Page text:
In teaching, anger should be an act, a conscious choice on the part of the teacher to communicate something to students. Acting angry when you’re actually angry is bad news and tends to exacerbate the problem. Those two sentences are easy to write and very hard to live by. We’re all human, and pre-adolescents can push your buttons like no one else. I will confess to having occasional flashes of anger that I can’t push down under a cover of patience and calm.
Today, I walked downstairs to dismiss my class, and waited outside on the sidewalk, helping move the kids along, clearing the area. All of a sudden, a big girl from another school rushed in the door of our building, grabbed and hit one of my students! I figured she must be his brother or close friend, playing a little too rough, and so I took him aside. “What was that all about? Who is she?”
“I’ve never seen her before in my life!” he said (I’m not sure I believe this, but that’s a separate issue).
I approached her. I wasn’t angry, wasn’t screaming, but it was the end of a long day, I was tired and just wanted to buy a Coke at the store down the block and take off for a workout at my gym. But attack one of my kids?! No way. “What was that all about?” I asked her.
She flipped out, cursed me out, got “right up in my face,” as they say. Now my adrenaline was rising.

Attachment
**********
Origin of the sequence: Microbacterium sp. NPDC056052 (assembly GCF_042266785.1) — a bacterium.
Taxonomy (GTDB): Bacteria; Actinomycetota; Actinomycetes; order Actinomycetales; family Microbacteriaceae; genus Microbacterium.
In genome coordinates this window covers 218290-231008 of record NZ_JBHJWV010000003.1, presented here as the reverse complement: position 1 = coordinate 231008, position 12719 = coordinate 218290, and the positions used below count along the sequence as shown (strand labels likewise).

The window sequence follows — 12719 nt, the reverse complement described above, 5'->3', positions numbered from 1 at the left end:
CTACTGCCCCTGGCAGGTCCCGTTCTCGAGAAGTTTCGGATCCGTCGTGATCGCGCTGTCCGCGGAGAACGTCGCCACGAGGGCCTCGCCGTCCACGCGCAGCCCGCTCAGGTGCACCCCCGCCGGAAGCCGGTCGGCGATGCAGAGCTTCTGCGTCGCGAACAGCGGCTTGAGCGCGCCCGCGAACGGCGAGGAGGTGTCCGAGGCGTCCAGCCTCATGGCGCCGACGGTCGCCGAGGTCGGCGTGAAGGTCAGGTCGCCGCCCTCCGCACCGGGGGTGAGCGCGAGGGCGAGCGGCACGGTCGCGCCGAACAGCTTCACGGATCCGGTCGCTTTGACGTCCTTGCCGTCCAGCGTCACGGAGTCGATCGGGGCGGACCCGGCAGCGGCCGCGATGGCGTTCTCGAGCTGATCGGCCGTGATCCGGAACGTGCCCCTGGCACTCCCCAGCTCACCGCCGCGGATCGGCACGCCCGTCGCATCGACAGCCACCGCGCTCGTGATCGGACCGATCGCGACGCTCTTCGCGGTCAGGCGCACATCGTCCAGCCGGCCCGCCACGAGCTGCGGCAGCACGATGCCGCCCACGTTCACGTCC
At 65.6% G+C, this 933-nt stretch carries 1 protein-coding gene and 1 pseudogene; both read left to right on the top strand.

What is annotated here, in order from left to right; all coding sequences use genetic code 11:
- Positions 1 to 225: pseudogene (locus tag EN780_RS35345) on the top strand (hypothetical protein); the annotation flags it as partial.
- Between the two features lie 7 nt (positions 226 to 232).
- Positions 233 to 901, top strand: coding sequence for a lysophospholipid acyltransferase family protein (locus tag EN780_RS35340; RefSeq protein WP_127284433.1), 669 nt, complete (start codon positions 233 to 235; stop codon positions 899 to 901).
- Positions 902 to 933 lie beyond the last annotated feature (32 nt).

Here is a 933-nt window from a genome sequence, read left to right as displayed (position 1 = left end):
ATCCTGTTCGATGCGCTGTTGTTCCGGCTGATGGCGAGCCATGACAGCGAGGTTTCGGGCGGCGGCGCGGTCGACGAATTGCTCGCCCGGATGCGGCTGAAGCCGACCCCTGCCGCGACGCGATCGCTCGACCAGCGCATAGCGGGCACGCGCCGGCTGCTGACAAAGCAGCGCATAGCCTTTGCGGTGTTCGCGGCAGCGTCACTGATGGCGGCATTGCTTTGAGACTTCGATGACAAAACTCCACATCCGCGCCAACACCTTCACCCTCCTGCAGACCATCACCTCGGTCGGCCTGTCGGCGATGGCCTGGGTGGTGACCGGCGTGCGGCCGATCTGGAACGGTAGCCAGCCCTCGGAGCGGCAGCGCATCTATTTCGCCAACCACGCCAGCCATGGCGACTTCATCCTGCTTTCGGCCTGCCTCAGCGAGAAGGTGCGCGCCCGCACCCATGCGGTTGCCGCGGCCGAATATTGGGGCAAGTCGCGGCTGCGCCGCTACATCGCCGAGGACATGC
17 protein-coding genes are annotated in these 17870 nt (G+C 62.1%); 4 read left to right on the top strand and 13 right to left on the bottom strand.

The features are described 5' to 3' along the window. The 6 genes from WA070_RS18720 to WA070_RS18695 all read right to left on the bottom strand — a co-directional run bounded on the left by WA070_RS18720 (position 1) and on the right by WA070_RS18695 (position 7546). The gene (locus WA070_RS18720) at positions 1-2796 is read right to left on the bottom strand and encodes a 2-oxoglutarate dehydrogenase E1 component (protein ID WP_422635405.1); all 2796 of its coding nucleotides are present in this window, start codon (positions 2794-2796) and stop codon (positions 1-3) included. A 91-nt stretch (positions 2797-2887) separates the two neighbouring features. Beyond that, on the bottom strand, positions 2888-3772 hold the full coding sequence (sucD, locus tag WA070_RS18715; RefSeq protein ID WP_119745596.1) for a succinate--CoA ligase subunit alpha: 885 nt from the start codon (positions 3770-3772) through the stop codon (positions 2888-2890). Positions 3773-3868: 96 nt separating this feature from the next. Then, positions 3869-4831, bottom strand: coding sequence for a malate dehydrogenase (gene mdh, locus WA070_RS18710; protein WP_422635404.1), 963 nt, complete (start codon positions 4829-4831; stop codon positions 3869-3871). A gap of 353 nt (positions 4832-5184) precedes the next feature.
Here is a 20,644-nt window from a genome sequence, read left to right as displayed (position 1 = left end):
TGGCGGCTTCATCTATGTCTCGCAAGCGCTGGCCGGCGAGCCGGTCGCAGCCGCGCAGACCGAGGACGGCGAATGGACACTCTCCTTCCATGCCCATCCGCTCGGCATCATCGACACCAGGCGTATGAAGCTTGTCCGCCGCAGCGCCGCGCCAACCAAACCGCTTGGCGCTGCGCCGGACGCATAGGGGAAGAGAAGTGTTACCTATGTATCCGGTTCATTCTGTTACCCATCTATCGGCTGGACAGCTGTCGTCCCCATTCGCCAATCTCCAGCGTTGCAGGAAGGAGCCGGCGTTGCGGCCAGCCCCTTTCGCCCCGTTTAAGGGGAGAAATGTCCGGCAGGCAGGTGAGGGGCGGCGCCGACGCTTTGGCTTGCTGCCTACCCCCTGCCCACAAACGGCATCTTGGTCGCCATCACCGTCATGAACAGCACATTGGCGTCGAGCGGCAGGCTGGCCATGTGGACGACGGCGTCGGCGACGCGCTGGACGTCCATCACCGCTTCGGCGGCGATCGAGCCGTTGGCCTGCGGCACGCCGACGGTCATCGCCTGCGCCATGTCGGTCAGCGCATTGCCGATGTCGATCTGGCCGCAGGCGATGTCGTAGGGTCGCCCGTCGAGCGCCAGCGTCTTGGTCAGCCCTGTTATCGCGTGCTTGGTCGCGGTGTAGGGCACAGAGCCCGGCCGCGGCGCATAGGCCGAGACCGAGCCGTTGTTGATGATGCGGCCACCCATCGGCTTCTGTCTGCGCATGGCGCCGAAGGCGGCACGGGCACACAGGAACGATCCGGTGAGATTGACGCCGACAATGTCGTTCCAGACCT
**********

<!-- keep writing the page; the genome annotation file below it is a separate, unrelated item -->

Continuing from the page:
“I can see what school you go to, now what’s your name?” I said. “I’m going to give them a call about this incident.”
“Go ahead and call them! I don’t have a name!” and so on.
I asked the students standing nearby. One of them coughed up the girl’s nickname. Another teacher approached me and let me know the girl’s full name. At this, the girl went off on white people, a string of curses at “those white teachers.”
I think I said something like, “If you hate everyone here so much, why are you standing outside our door bothering our kids?!” but at this point I was definitely angry acting angry. I looked around at the audience of students, teachers, and a handful of parents and decided our little conversation was over. I had no intention of getting into a shouting match with a strange girl (and her crew, who were backing her up) on the sidewalk. This isn’t what I expect of my students, and it was time to take a deep breath and let it go.
Another teacher tried to talk to her calmly, and she cursed him out, too. Meanwhile, her friends were strolling in and out of the building, shoving people aside, making rude comments, and so on. Finally, the girl they were waiting for was dismissed. I took her aside and asked her to arrange to meet her friends somewhere else, explaining that they had been very rude to her teachers. She nodded, but who knows whether she got the message?
(Meanwhile, our security guard, who is supposed to watch the door and prevent strangers from entering, was wandering around down the block, staring dreamily down at the empty schoolyard… um, hello? We could use some security around here…)
*sigh* Not a nice ending to the day. Not nice because of what happened, and not nice because I am unhappy with myself for letting her get a rise out of me. I guess the silver lining is that I had plenty of adrenaline still in my system for use on the ellipticals!